Hello and welcome to the movie blog of author John DeFrank - FilmZ and Guy Sobriquet Malone - Researcher

10 Cloverfield Lane

Director Dan Trachtenberg, in his first feature film, working from a taut, suspenseful script written by Damien Chazelle (Whiplash) and two others, gave us quite a few jolts and surprises. It kept us guessing up until the last ten minutes when it then betrayed us like Santa Claus did when we thought we were unwrapping an 18-year-old single malt only to find Jenga inside.
As the film opens, our heroine Michelle (Mary Elizabeth Winstead) is fleeing across the rural Southland at night. She gets a call from her recently-jilted fiance Ben (voiced by Bradley Cooper--at first, I thought he had misdialed Jennifer Lawrence) pleading for Michelle to return to him. She hangs up, effectively isolating herself from the world. A sudden car accident renders her unconscious, and when she awakens she is handcuffed to a pipe, an IV tube stuck in her arm, and she is staring at blank concrete block walls and a double-locked metal security door wondering what the hell happened.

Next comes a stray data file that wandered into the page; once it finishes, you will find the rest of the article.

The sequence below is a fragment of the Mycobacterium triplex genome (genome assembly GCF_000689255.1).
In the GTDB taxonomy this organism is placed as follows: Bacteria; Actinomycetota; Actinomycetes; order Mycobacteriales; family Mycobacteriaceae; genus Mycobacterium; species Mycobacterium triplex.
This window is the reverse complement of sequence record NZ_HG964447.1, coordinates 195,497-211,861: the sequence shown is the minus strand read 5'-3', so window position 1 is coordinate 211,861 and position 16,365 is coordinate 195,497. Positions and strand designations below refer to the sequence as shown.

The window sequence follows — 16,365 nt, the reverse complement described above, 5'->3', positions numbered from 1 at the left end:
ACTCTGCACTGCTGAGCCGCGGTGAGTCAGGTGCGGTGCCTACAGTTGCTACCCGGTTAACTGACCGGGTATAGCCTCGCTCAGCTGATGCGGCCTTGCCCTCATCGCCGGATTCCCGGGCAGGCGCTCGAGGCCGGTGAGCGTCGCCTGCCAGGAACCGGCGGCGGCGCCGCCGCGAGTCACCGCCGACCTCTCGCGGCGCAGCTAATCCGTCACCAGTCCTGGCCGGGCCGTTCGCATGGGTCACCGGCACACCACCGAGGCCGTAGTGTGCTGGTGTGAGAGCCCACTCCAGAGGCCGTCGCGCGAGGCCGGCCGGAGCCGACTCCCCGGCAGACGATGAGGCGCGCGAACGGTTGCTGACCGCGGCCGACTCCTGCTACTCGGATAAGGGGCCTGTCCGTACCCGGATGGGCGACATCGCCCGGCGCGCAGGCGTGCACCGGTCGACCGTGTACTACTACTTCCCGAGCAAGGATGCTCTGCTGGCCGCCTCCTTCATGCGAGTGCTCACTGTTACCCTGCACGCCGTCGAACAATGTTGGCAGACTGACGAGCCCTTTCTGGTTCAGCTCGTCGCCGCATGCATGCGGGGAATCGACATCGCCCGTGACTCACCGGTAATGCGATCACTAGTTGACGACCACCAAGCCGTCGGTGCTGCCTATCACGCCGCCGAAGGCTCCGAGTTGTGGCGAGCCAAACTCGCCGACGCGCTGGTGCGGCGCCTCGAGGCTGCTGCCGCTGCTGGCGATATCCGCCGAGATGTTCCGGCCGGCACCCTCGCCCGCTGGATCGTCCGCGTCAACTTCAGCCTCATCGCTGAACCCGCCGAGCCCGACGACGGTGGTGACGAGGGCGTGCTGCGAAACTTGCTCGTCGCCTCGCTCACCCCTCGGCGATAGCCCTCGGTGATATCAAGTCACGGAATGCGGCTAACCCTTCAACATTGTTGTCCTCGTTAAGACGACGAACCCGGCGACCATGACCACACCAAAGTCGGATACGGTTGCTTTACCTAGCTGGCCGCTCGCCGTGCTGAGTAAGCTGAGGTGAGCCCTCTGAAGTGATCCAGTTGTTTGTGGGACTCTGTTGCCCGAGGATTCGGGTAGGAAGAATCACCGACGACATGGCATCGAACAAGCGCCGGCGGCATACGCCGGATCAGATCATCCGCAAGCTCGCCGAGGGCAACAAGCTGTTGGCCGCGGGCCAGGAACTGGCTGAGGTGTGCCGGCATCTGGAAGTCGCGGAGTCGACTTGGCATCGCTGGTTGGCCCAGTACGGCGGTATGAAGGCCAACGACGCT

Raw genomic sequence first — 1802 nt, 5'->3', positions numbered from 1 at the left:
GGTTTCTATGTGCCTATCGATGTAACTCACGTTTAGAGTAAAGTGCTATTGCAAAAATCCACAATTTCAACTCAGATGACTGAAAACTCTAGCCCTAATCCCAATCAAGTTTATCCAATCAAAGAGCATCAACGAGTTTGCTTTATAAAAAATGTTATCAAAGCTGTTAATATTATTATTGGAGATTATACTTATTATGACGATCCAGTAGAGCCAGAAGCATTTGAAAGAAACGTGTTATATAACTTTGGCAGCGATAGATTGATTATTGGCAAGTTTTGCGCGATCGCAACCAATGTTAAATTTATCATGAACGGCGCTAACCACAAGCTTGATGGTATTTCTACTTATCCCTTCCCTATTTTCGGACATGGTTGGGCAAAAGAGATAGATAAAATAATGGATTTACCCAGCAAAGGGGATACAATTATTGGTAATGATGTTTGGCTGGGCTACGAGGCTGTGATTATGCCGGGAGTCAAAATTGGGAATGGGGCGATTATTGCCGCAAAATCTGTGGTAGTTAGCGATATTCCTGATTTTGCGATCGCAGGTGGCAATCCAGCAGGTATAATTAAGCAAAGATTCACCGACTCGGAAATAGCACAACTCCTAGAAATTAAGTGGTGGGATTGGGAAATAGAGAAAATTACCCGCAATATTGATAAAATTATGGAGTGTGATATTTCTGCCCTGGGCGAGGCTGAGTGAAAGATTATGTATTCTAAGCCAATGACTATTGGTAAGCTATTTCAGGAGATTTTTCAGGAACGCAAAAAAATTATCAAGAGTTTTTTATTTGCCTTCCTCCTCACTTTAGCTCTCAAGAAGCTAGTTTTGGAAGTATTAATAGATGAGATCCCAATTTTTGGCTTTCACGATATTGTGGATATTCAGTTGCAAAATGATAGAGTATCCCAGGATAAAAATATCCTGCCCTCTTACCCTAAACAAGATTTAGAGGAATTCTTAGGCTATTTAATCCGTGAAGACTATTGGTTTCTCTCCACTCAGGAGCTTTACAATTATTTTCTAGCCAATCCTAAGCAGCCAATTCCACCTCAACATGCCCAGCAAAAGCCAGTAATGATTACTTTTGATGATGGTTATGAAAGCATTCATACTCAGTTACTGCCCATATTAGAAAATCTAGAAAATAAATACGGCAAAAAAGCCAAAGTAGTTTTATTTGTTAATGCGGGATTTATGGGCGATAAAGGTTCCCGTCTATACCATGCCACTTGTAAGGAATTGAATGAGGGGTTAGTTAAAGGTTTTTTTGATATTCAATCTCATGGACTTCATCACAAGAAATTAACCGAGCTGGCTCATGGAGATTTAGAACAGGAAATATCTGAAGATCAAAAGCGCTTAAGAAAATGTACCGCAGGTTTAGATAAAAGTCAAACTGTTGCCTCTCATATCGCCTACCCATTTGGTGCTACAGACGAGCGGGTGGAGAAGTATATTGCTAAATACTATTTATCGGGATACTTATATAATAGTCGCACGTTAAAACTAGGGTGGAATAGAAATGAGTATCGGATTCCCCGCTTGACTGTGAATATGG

Enter Howard (John Goodman), who claims to have saved her, not only from the accident but also from a vaguely described invasion--"Russkies" or aliens, using poison gas or biological agents, he isn't sure. Howard has brought her to his well-equipped if Spartan bunker along with Emmett (Short Term 12's John Gallagher, Jr.), a field hand who has worked on Howard's farm. Emmett is a nice, good old boy who has a courteous Southern manner and some big regrets. Goodman's Howard is a conspiracy nut whose nuttiness isn't limited to conspiracies. He's a twitchy powder keg; much of the tension revolves around the question of how malevolent his intentions. But the movie belongs to Winstead, whose Michelle sees herself as the type of person who always runs away from problems, but in the strict confines of the bunker, she finds grit, resourcefulness, and an indomitable will.
I first saw Mary Elizabeth Winstead in the 2010 cult favorite Scott Pilgrim vs. the World, a film that featured a number of young stars, among them, Brie Larson, who recently won just about every Best Actress award for her role in Room, another movie about a young woman's claustrophobic confinement by a psychopath (there's even a skylight in both movies). Part of me wonders if Winstead saw Room and wondered what the hell happened.

6 out of 10


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